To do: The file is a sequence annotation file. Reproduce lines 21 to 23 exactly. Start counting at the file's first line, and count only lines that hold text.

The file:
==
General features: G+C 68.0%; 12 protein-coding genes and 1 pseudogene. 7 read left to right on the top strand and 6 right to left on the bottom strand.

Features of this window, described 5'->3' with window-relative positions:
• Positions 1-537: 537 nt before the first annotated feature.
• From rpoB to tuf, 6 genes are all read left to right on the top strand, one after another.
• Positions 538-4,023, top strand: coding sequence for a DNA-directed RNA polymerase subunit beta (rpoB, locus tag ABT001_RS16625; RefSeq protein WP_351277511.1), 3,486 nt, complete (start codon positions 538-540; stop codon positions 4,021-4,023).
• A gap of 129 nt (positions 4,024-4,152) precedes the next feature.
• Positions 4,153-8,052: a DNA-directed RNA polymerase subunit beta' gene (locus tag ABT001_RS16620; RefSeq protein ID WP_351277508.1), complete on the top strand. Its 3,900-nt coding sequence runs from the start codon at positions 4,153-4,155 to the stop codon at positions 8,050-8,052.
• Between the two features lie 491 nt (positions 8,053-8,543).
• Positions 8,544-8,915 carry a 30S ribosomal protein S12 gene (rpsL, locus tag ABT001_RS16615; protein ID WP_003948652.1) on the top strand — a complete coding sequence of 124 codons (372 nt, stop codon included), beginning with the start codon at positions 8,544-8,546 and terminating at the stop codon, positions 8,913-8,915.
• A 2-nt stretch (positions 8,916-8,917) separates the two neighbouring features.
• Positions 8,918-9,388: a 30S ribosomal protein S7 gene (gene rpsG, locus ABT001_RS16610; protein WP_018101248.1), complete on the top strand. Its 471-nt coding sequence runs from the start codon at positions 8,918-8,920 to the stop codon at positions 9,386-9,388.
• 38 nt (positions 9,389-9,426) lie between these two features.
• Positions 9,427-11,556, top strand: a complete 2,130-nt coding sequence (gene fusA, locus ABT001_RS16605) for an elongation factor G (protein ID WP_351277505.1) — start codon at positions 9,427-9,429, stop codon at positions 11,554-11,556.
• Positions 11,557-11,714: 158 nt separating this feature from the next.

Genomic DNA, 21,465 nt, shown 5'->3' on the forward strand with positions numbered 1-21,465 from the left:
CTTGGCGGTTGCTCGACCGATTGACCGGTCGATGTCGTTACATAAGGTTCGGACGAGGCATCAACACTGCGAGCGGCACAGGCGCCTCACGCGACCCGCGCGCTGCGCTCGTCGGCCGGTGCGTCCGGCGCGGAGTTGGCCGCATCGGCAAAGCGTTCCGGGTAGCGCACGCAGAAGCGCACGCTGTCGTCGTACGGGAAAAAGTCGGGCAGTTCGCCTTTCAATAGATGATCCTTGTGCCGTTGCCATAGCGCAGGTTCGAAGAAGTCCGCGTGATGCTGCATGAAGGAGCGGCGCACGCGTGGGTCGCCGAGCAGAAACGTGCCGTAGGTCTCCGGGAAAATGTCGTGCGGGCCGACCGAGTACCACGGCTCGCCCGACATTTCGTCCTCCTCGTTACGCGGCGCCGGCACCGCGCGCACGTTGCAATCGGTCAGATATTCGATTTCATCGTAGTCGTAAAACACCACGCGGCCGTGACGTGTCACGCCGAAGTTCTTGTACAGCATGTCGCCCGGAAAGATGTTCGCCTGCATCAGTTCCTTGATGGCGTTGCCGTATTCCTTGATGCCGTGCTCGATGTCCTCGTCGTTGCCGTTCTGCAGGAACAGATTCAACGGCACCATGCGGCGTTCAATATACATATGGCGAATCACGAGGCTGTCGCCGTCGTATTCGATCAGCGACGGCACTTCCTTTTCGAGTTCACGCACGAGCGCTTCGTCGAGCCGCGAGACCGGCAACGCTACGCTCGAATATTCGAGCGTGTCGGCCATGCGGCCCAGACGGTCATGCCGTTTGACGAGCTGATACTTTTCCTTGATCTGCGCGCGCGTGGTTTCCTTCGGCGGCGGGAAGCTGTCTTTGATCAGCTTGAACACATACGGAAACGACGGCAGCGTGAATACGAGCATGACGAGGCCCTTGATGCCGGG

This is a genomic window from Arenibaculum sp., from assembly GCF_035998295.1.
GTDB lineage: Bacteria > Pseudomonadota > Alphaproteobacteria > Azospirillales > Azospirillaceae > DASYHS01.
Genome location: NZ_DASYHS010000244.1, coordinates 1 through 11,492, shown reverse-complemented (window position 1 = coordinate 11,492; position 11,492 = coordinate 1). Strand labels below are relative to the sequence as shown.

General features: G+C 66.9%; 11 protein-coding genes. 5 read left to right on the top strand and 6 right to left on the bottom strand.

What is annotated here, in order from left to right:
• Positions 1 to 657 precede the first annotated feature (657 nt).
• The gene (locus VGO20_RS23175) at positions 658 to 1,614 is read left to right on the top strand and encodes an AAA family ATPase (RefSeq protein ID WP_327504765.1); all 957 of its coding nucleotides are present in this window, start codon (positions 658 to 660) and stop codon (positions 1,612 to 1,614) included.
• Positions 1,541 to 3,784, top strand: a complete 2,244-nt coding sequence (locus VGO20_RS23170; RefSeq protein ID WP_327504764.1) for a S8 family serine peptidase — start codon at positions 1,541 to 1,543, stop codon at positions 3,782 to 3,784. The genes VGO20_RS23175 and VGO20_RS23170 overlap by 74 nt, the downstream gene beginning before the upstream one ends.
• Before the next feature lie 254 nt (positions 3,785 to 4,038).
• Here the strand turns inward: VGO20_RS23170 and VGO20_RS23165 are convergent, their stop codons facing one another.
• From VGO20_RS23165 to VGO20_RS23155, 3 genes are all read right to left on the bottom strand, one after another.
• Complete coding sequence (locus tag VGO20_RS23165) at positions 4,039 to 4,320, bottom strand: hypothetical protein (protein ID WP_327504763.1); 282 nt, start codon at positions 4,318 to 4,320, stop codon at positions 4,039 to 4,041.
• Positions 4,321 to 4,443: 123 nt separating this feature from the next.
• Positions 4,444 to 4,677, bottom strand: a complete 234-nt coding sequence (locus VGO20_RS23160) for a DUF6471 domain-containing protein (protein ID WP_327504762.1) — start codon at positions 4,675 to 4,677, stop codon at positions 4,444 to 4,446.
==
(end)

What is annotated here, in order from left to right:
• Positions 1 to 657 precede the first annotated feature (657 nt).
• The gene (locus VGO20_RS23175) at positions 658 to 1,614 is read left to right on the top strand and encodes an AAA family ATPase (RefSeq protein ID WP_327504765.1); all 957 of its coding nucleotides are present in this window, start codon (positions 658 to 660) and stop codon (positions 1,612 to 1,614) included.